Empowering Change: Organic Uncle’s Journey in Local Innovation


Pragya Pokhrel

Diverse groups of local people and communities seems to be exploring for alternatives to the current situation that makes easier, technologically advanced, and more efficient. A highly brilliant individual, Chandra Prasad Adhikari also known as Organic Uncle is also working hard on exploration who lived in the village of Shreepur, Chitwan, and was born into a farming family. He has delicately collected and preserved nature's valuables. He says that he has been involved in the agricultural profession from a young age and has been doing agricultural work professionally since 2032 BS. By 2048 BS, he noticed that there were more pest and disease issues and that the soil quality had decreased due to the use of chemicals. After that, he restricted the use of chemicals and started organic farming since 2049 BS, and along with the expansion, he registered an organic agricultural production center in 2058 BS. According to him, local innovation is the ability to manage issues in a simple and compelling manner while working, and these innovations are created to address issues that already exist. He has used innovation to handle problems in an easy and convincing way while working, and these innovations are born to solve existing problems. Here, I have highlighted his local innovations in organic Farming.

Due to the overuse of pesticides, it has harmed humans and the surrounding environment. So, Chandra Prasad is moving towards organic agriculture, which is sustainable and environmentally friendly. Also, antioxidants last longer in organic crops. Different types of organic fertilizers have been made by using local resources, waste materials at the local level, like vermicomposting, herbal compost, basket compost, the rearing of black soldier fly, dung and urine collection from cattle, etc.

Protected Vermiculture: Vermicomposting, or worm composting, is a simple technology for converting biodegradable waste into organic manure with the help of earthworms, making the soil healthy and fertile, and increasing water resistance capacity as well. It saves earthworms from insects, rats, and predators as well. It facilitates the preparation of vermicompost, which is crucial for the growth of plants. For small-scale vermicomposting, just one type of earthworm, the red worm (Eisenia fetida), was utilized.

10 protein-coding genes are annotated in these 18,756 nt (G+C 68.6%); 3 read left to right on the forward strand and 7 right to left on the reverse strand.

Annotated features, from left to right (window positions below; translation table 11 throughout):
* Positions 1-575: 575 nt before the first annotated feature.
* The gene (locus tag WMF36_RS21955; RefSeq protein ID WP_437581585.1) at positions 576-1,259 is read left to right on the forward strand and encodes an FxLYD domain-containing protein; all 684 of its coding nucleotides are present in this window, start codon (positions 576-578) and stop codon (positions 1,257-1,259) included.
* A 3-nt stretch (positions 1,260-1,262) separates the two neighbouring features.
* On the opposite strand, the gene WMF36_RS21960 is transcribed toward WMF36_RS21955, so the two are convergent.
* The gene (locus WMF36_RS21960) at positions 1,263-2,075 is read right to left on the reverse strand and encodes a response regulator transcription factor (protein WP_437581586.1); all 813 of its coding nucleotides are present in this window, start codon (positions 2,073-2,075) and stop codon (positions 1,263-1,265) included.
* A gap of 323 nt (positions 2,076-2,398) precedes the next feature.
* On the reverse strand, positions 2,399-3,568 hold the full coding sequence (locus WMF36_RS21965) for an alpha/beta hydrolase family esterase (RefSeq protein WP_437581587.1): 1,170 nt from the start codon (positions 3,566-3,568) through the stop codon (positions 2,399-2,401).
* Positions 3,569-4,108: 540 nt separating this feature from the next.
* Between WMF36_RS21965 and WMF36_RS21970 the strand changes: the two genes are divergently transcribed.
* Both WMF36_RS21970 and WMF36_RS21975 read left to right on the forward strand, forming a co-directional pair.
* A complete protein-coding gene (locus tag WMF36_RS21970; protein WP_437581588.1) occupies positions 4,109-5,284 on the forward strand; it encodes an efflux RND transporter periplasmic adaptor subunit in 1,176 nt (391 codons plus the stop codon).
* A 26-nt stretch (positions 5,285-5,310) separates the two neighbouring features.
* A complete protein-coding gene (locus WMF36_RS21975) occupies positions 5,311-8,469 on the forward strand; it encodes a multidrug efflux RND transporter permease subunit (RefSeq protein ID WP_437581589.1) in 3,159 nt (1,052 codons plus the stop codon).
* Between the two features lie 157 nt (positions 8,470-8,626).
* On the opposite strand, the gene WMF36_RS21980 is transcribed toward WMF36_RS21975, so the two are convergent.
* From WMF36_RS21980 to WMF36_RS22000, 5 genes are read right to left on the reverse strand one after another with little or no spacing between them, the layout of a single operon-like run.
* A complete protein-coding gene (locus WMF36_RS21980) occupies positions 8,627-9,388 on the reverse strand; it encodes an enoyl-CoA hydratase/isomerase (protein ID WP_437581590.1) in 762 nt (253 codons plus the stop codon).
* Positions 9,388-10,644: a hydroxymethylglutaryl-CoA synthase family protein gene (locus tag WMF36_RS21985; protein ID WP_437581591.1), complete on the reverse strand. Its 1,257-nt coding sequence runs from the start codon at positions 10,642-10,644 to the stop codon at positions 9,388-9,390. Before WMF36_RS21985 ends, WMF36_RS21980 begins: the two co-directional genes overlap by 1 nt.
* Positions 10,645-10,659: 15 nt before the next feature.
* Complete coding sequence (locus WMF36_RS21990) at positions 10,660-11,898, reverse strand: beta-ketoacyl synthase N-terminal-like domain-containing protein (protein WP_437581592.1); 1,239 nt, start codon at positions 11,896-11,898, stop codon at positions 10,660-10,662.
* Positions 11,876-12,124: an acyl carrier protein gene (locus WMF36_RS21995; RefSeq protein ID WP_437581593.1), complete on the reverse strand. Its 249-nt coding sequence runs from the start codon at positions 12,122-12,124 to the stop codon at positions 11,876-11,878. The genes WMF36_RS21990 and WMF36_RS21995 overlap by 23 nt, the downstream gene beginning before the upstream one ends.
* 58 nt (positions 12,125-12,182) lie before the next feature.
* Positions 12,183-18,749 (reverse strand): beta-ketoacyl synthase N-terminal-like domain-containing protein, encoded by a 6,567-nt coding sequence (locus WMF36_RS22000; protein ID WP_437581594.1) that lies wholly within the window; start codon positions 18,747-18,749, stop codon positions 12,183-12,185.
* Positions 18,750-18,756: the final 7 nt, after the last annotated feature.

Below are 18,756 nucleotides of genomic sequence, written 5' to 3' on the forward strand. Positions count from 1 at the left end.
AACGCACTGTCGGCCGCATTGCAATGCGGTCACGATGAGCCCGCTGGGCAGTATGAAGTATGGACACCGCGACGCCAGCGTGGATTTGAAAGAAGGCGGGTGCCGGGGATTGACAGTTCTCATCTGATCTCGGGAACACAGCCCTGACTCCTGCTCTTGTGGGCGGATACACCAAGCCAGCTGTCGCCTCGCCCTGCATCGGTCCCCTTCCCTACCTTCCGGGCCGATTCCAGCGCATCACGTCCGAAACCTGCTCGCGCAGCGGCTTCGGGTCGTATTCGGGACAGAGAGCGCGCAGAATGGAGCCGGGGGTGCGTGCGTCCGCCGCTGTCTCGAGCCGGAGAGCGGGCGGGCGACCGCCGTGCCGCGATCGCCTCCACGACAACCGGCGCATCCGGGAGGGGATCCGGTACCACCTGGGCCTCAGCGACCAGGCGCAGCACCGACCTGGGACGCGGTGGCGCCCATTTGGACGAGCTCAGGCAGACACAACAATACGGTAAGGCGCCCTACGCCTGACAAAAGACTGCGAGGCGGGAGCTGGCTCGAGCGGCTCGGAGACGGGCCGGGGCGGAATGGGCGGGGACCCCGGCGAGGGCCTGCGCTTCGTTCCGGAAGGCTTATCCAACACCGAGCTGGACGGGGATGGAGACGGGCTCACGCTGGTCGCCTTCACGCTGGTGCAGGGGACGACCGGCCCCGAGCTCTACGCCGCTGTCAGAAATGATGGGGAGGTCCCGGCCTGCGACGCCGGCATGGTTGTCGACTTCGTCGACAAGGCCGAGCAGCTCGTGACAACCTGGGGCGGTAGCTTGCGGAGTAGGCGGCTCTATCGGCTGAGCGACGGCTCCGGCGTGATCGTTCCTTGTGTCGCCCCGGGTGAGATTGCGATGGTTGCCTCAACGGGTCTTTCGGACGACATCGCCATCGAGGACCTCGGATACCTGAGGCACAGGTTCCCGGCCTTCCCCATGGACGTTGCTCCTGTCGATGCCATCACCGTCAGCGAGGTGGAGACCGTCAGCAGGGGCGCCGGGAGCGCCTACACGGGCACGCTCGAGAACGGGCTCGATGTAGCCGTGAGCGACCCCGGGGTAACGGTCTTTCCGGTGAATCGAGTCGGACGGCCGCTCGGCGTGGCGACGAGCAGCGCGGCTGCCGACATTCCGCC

Cattle shed improvement and urine collection: An improved shed with a drain is made so that it can collect urine and use in crops so that it can be used to protect against different types of disease and insect pests. Cattle urine is regarded as a good substitute for mineral fertilizer. Only 40% of the nitrogen emitted by cattle is found in the dung; the other 60% is found in the urine.

Herbal compost: Different types of herbal plants from the garden are used to create herbal compost. According to him, in this decomposing herbaceous plant container, three rings is created. On the bottom portion of it, an iron grid is created with 1.5-inch holes. After three to four months of adding rotting material from above, the manure begins to settle in the lower area. Because of this, appropriate waste management is made possible on the one hand, while the usage of this fertilizer aids in the prevention of diseases like nematode, damping off on the other. He said that these fertilizers continue to work well when placed in nursery beds.